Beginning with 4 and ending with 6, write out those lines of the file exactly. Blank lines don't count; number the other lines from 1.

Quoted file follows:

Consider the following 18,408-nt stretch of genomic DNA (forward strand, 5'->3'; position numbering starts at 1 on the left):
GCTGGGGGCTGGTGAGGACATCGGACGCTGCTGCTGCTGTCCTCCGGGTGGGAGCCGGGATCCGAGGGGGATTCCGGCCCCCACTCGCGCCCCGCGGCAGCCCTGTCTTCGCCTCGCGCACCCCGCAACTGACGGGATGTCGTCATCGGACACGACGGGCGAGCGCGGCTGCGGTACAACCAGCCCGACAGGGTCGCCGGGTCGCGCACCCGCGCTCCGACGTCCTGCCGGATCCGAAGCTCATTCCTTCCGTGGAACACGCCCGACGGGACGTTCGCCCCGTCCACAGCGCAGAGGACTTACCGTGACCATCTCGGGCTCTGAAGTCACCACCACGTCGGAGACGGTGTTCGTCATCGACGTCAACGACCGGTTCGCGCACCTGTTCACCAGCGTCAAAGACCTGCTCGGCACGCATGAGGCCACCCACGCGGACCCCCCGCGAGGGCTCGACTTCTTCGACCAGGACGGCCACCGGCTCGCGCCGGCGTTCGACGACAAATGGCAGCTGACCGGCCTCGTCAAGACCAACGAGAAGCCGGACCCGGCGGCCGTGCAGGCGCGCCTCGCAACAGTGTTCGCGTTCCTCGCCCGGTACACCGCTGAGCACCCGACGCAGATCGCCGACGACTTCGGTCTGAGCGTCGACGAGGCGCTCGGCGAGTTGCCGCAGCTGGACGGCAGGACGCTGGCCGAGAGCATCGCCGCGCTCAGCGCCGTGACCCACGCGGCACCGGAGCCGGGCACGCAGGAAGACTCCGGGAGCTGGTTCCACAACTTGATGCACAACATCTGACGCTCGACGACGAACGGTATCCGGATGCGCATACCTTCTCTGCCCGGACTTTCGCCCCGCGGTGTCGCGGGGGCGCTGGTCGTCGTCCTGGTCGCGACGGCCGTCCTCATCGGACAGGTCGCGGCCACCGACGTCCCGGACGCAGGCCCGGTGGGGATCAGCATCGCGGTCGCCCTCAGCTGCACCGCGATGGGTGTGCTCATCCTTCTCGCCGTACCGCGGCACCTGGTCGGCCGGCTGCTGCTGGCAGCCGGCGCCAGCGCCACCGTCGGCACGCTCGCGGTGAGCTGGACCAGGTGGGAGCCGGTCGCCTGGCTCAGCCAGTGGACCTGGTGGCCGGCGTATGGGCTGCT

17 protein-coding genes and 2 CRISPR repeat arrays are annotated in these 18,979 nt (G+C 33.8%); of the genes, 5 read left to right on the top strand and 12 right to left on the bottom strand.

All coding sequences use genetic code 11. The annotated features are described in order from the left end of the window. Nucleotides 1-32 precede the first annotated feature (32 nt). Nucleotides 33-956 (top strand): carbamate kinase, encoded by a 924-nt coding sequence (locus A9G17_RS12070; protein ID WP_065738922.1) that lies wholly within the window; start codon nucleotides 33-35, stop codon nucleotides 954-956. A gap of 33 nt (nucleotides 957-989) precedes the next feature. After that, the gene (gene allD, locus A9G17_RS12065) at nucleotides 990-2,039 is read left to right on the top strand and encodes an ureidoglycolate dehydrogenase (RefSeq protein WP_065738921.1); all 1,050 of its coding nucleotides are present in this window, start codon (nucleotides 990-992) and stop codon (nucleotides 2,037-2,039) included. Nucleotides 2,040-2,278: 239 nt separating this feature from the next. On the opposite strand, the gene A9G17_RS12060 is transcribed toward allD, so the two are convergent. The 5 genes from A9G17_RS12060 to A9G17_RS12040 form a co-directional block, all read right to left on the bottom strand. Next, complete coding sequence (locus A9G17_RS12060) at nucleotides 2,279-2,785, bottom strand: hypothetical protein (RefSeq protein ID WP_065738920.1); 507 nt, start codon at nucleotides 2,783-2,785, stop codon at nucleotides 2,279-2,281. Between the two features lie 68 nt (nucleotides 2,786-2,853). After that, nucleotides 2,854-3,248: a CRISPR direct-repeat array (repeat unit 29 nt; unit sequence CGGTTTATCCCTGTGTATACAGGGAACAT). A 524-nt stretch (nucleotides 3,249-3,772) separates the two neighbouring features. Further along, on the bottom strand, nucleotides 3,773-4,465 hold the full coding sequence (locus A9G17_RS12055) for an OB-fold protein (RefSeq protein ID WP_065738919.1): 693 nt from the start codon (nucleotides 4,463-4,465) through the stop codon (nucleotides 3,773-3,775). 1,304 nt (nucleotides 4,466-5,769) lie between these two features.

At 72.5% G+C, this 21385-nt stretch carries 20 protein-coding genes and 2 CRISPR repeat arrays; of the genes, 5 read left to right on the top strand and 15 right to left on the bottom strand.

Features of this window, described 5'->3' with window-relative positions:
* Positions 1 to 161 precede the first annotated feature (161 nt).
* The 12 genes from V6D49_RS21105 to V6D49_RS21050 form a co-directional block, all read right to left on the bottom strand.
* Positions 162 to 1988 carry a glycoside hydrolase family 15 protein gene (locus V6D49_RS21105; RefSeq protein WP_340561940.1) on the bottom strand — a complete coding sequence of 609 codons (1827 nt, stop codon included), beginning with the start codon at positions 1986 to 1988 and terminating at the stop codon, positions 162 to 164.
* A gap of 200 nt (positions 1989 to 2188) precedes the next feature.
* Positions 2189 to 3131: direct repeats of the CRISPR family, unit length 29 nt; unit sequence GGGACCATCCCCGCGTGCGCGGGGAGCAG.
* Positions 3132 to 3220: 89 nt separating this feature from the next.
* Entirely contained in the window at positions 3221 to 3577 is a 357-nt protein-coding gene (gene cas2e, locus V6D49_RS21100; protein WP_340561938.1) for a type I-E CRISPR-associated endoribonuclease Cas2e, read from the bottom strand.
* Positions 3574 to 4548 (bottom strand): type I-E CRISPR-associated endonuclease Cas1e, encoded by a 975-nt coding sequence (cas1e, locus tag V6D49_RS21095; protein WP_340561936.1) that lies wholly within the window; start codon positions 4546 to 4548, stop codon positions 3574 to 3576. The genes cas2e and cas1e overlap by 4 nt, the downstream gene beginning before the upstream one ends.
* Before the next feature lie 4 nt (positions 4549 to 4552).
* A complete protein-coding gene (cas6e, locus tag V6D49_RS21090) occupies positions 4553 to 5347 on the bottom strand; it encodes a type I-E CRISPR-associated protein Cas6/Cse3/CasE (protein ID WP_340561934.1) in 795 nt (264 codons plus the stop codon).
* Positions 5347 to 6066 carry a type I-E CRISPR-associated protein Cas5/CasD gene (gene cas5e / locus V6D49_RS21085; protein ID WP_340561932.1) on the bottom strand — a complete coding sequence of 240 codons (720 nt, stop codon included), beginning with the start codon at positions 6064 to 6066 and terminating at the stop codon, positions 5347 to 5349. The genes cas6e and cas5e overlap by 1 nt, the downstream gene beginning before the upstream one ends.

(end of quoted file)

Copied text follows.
All coding sequences use genetic code 11. The annotated features are described in order from the left end of the window. Nucleotides 1-32 precede the first annotated feature (32 nt). Nucleotides 33-956 (top strand): carbamate kinase, encoded by a 924-nt coding sequence (locus A9G17_RS12070; protein ID WP_065738922.1) that lies wholly within the window; start codon nucleotides 33-35, stop codon nucleotides 954-956. A gap of 33 nt (nucleotides 957-989) precedes the next feature. After that, the gene (gene allD, locus A9G17_RS12065) at nucleotides 990-2,039 is read left to right on the top strand and encodes an ureidoglycolate dehydrogenase (RefSeq protein WP_065738921.1); all 1,050 of its coding nucleotides are present in this window, start codon (nucleotides 990-992) and stop codon (nucleotides 2,037-2,039) included. Nucleotides 2,040-2,278: 239 nt separating this feature from the next. On the opposite strand, the gene A9G17_RS12060 is transcribed toward allD, so the two are convergent. The 5 genes from A9G17_RS12060 to A9G17_RS12040 form a co-directional block, all read right to left on the bottom strand. Next, complete coding sequence (locus A9G17_RS12060) at nucleotides 2,279-2,785, bottom strand: hypothetical protein (RefSeq protein ID WP_065738920.1); 507 nt, start codon at nucleotides 2,783-2,785, stop codon at nucleotides 2,279-2,281. Between the two features lie 68 nt (nucleotides 2,786-2,853). After that, nucleotides 2,854-3,248: a CRISPR direct-repeat array (repeat unit 29 nt; unit sequence CGGTTTATCCCTGTGTATACAGGGAACAT). A 524-nt stretch (nucleotides 3,249-3,772) separates the two neighbouring features. Further along, on the bottom strand, nucleotides 3,773-4,465 hold the full coding sequence (locus A9G17_RS12055) for an OB-fold protein (RefSeq protein ID WP_065738919.1): 693 nt from the start codon (nucleotides 4,463-4,465) through the stop codon (nucleotides 3,773-3,775). 1,304 nt (nucleotides 4,466-5,769) lie between these two features.

At 72.5% G+C, this 21385-nt stretch carries 20 protein-coding genes and 2 CRISPR repeat arrays; of the genes, 5 read left to right on the top strand and 15 right to left on the bottom strand.

Features of this window, described 5'->3' with window-relative positions: